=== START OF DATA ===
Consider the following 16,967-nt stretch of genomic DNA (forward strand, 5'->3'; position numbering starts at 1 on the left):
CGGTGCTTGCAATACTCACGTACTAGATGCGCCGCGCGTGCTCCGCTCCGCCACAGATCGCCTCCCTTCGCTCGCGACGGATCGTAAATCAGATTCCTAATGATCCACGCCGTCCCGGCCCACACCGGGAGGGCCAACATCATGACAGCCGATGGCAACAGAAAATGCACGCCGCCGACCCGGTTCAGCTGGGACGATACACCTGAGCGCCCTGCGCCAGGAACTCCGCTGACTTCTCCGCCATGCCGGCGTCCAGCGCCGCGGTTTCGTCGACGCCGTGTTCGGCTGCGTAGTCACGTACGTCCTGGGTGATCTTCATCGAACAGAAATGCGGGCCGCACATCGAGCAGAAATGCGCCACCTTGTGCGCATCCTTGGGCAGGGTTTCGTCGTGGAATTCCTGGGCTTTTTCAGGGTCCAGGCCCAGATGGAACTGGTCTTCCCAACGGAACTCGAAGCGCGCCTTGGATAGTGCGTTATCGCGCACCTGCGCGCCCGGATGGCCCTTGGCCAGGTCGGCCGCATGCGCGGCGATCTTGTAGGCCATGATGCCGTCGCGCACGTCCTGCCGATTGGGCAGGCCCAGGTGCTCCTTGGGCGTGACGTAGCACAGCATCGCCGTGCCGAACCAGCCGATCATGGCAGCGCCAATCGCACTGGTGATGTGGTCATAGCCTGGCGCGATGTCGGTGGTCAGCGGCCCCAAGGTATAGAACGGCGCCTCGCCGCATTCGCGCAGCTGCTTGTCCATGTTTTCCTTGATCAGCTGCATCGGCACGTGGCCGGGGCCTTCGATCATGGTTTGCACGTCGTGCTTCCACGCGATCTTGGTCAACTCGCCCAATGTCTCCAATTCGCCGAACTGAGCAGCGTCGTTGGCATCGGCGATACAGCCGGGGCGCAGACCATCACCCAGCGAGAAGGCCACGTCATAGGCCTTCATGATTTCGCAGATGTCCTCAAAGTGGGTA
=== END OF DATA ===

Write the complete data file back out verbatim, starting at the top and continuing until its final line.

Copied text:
Consider the following 16,967-nt stretch of genomic DNA (forward strand, 5'->3'; position numbering starts at 1 on the left):
CGGTGCTTGCAATACTCACGTACTAGATGCGCCGCGCGTGCTCCGCTCCGCCACAGATCGCCTCCCTTCGCTCGCGACGGATCGTAAATCAGATTCCTAATGATCCACGCCGTCCCGGCCCACACCGGGAGGGCCAACATCATGACAGCCGATGGCAACAGAAAATGCACGCCGCCGACCCGGTTCAGCTGGGACGATACACCTGAGCGCCCTGCGCCAGGAACTCCGCTGACTTCTCCGCCATGCCGGCGTCCAGCGCCGCGGTTTCGTCGACGCCGTGTTCGGCTGCGTAGTCACGTACGTCCTGGGTGATCTTCATCGAACAGAAATGCGGGCCGCACATCGAGCAGAAATGCGCCACCTTGTGCGCATCCTTGGGCAGGGTTTCGTCGTGGAATTCCTGGGCTTTTTCAGGGTCCAGGCCCAGATGGAACTGGTCTTCCCAACGGAACTCGAAGCGCGCCTTGGATAGTGCGTTATCGCGCACCTGCGCGCCCGGATGGCCCTTGGCCAGGTCGGCCGCATGCGCGGCGATCTTGTAGGCCATGATGCCGTCGCGCACGTCCTGCCGATTGGGCAGGCCCAGGTGCTCCTTGGGCGTGACGTAGCACAGCATCGCCGTGCCGAACCAGCCGATCATGGCAGCGCCAATCGCACTGGTGATGTGGTCATAGCCTGGCGCGATGTCGGTGGTCAGCGGCCCCAAGGTATAGAACGGCGCCTCGCCGCATTCGCGCAGCTGCTTGTCCATGTTTTCCTTGATCAGCTGCATCGGCACGTGGCCGGGGCCTTCGATCATGGTTTGCACGTCGTGCTTCCACGCGATCTTGGTCAACTCGCCCAATGTCTCCAATTCGCCGAACTGAGCAGCGTCGTTGGCATCGGCGATACAGCCGGGGCGCAGACCATCACCCAGCGAGAAGGCCACGTCATAGGCCTTCATGATTTCGCAGATGTCCTCAAAGTGGGTA